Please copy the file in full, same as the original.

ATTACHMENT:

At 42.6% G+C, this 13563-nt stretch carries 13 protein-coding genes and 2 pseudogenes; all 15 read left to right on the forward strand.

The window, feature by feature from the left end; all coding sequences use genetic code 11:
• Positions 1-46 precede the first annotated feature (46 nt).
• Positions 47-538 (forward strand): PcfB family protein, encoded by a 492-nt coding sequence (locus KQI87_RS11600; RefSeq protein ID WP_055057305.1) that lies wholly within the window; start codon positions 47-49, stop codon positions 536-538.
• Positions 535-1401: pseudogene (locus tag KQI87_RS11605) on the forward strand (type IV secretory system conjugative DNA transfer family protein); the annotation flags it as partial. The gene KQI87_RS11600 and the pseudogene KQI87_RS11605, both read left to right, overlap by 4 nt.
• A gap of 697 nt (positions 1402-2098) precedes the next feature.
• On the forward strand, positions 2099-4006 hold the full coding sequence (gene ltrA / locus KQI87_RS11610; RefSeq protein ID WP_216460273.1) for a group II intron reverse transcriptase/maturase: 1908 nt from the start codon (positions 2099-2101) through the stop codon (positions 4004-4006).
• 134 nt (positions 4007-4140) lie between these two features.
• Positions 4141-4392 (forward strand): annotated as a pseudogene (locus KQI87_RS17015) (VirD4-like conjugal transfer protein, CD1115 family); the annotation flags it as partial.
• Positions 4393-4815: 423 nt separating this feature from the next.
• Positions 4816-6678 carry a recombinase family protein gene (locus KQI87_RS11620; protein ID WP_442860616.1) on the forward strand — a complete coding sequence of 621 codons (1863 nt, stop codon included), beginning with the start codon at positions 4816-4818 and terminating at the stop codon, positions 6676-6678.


At 42.6% G+C, this 13563-nt stretch carries 13 protein-coding genes and 2 pseudogenes; all 15 read left to right on the forward strand.

The window, feature by feature from the left end; all coding sequences use genetic code 11:
• Positions 1-46 precede the first annotated feature (46 nt).
• Positions 47-538 (forward strand): PcfB family protein, encoded by a 492-nt coding sequence (locus KQI87_RS11600; RefSeq protein ID WP_055057305.1) that lies wholly within the window; start codon positions 47-49, stop codon positions 536-538.
• Positions 535-1401: pseudogene (locus tag KQI87_RS11605) on the forward strand (type IV secretory system conjugative DNA transfer family protein); the annotation flags it as partial. The gene KQI87_RS11600 and the pseudogene KQI87_RS11605, both read left to right, overlap by 4 nt.
• A gap of 697 nt (positions 1402-2098) precedes the next feature.
• On the forward strand, positions 2099-4006 hold the full coding sequence (gene ltrA / locus KQI87_RS11610; RefSeq protein ID WP_216460273.1) for a group II intron reverse transcriptase/maturase: 1908 nt from the start codon (positions 2099-2101) through the stop codon (positions 4004-4006).
• 134 nt (positions 4007-4140) lie between these two features.
• Positions 4141-4392 (forward strand): annotated as a pseudogene (locus KQI87_RS17015) (VirD4-like conjugal transfer protein, CD1115 family); the annotation flags it as partial.
• Positions 4393-4815: 423 nt separating this feature from the next.
• Positions 4816-6678 carry a recombinase family protein gene (locus KQI87_RS11620; protein ID WP_442860616.1) on the forward strand — a complete coding sequence of 621 codons (1863 nt, stop codon included), beginning with the start codon at positions 4816-4818 and terminating at the stop codon, positions 6676-6678.